Saturday all ground surfaces were shining like uneven glass. Everywhere they went Portland sparkled. But it was still slow going. By then the snow couldn’t be shoveled at all. Some merchants were fed up with the dangerous sidewalk conditions and finally faced the white stuff. It had iced up so that it had to be hammered into slabs before it could be pushed aside. There were two-inch thick triangular tiles of frozen snow piled between shop fronts and parking lanes.

They ventured out again. They had to; it was the day of Tito’s birthday party at the nickel arcade. Slow was the watchword. Libby was charmed at how undangerous the hazards became. “It’s like the issue of playground surfaces,” her daughter commented as they rolled up the slope near the house, and they all for a moment thought of the bouncy ground-covering now obtained by grinding old tires or however that weird soft composite is made. “Studies show that the kids just ratchet up their risks. I read that the rate of concussions and bone breaks has stayed constant.”

The party was a success. Afterwards the family stopped for Indian food. Between the papadum and the naan, Tito pulled out his iPhone and attempted a quick text to his friend Jack. He’d just gotten the phone for his birthday and he seemed to find its operation irresistible. It was already a subject of contention between him and his parents. They busted him immediately.

“What the f…?” came from his father as “Tito! I told you before…” exited his mother’s mouth. Both acted confiscatory. “What were you thinking?” they asked.

“I don’t know. I guess I’m just dumb.” The boy seemed to be fast-learning sarcasm. Libby had noticed this sort of response all weekend.

“You’re not dumb,” her daughter began, and Tito stormed in with “Yes I am! I’m an idiot.”

Libby looked at her grandboy and saw the embarrassment in him. She tried to counsel. “Oh honey. I’m sorry you hurt.” He glanced at her. His eyes were shiny. “Sweetie. There are two kinds of pain. Mostly it’s a warning that you’re sick or injured. You know: your body screaming for attention: ‘Stop. Rest. Time to take care of yourself.’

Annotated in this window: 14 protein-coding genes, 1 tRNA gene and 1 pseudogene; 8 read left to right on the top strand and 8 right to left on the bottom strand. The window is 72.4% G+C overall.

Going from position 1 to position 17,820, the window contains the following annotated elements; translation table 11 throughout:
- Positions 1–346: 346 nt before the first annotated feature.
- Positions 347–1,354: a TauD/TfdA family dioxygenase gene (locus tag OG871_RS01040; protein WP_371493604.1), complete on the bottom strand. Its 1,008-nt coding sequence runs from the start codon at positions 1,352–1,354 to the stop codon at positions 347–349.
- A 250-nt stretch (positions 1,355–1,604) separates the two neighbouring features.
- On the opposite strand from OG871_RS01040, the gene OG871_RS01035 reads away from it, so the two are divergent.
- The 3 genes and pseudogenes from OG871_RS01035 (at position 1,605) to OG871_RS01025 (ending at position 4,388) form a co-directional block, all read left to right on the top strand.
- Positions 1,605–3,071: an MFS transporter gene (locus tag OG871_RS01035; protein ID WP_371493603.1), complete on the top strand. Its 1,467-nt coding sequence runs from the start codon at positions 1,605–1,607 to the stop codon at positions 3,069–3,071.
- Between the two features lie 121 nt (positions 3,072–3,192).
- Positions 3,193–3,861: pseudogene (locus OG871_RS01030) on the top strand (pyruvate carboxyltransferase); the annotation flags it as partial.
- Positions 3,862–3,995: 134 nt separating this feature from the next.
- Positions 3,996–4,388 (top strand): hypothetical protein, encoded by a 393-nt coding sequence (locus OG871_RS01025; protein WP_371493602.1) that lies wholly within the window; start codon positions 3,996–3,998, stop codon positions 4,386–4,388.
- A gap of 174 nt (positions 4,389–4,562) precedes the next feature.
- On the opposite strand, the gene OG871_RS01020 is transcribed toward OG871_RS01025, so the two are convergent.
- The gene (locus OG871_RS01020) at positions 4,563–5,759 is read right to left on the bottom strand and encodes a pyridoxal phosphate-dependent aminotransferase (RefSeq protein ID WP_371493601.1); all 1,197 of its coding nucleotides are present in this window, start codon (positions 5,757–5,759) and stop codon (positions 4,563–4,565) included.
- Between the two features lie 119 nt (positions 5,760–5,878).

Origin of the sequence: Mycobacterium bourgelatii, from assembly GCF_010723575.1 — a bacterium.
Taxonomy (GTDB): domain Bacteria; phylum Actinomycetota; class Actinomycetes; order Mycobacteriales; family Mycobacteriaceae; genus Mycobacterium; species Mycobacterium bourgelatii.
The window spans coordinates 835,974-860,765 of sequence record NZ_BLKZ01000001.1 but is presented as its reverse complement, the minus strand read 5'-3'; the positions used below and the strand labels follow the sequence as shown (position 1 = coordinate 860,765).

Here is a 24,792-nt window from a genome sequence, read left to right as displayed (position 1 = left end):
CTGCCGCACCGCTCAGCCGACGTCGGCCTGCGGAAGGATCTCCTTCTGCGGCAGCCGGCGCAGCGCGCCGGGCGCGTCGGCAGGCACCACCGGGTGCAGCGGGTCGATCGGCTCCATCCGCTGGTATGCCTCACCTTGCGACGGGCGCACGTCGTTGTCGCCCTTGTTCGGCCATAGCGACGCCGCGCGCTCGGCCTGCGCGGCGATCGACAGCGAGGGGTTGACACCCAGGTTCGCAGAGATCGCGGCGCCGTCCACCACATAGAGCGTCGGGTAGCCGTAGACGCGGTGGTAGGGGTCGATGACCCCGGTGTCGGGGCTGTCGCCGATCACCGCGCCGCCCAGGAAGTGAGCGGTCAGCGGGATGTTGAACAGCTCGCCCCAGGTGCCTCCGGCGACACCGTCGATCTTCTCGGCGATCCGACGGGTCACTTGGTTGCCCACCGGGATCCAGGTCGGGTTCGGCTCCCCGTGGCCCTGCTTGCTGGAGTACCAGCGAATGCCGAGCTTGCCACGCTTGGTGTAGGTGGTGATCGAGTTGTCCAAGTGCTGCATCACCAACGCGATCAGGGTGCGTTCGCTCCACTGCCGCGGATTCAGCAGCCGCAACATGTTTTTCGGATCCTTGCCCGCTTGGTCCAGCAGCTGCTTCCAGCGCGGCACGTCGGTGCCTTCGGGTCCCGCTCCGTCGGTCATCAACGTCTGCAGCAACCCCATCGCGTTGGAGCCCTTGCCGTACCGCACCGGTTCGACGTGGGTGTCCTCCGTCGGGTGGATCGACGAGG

“But there’s another kind of pain and it’s good. You get it when you grow. Remember when Ruby was a baby and cut her first teeth? It hurt. It always hurts to use something new. But it’s a good signal. A ‘pay attention and enjoy the new power’ signal. The embarrassment you’re feeling now is good pain. It’s not a sign that you’re dumb.”

Libby thinks she probably didn’t make the impression on Tito that she intended. But she noticed his father was listening. Tito’s father is now forty, and infinitely more humble than he was five years ago. She thinks he may have heard. Perhaps he’ll guide his boy.

They ended up enjoying that meal. And the next day, Sunday, they looked at icy snow from inside the house, while playing board games and watching anime, and crunch-walked around the neighborhood.

Libby flew home Monday. Temperatures were still below freezing and Portland was still glittery white, but the plane arrived from Chicago early and got to SFO on time. She was delighted to walk into her little place. But it had been a near-perfect trip. She had managed to ignore all dire advice and everything had gone well.

The big melt began the next day. Portland had a high in the forties and then came the rain. By Wednesday all the snow and ice was gone and there was local flooding from the water. Libby’s daughter reported that vehicles resumed speed and traffic accident stats returned to normal. There were four times as many collisions on Wednesday as there had been during the five days of Libby’s visit.